Young woodwind players often have trouble playing elegant, well-controlled accents. Accented notes are too often thumpy and out of tune. The most common manifestations are accented notes that are too flat, or that scoop up to pitch.
This is usually a side effect of the mistaken idea that accented notes should be tongued “harder.” The underlying misconception here is that the tongue “strikes” the reed in some way to kickstart its vibration. But the tongue merely releases the air that does the real work of starting the note, and releasing the air… harder?… doesn’t make a lot of sense.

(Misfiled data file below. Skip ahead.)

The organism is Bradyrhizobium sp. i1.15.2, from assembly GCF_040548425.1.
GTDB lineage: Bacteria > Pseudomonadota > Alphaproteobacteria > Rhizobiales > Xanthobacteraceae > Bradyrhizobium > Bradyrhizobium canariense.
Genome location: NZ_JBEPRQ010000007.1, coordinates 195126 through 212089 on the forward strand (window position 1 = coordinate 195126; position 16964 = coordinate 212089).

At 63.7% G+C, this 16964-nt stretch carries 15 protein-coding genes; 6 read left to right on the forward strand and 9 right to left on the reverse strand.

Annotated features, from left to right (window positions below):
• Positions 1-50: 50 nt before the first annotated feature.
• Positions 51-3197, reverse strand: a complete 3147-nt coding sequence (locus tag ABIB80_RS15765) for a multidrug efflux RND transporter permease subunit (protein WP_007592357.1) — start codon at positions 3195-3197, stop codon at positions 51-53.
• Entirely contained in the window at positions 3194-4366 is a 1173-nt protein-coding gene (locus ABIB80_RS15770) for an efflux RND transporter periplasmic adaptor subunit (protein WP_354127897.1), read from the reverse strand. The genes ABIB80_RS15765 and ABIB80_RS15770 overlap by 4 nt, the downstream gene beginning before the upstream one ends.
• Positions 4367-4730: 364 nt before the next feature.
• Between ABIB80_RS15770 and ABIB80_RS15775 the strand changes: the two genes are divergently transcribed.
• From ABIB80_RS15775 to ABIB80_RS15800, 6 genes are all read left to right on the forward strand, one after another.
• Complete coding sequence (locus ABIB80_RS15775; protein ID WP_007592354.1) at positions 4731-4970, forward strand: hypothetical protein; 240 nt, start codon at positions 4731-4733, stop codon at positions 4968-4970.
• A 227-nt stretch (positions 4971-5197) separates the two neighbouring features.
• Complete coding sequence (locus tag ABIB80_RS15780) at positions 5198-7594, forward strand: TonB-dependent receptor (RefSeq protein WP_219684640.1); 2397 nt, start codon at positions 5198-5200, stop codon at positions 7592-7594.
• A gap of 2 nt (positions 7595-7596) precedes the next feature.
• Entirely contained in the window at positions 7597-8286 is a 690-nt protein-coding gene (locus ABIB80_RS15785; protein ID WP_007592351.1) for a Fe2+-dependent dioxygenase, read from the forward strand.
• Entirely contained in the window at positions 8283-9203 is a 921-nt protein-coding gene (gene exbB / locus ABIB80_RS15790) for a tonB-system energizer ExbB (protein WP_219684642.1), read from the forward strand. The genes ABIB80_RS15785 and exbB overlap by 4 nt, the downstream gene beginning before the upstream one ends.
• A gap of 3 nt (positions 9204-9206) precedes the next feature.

In a misguided attempt to tongue harder, less-experienced players end up moving more of the tongue than is necessary. In good woodwind playing, the tongue serves at least two separate functions: the tip of the tongue releases the reed/air for articulation effects, and the back of the tongue controls the space in the oral cavity for voicing. Tonguing “harder” often involves the back of the tongue in the articulation process, which means the voicing changes, and thus the pitch changes.
Solve this problem by teaching a correct conception of articulation. Treat accents as note shapes, a dynamic effect.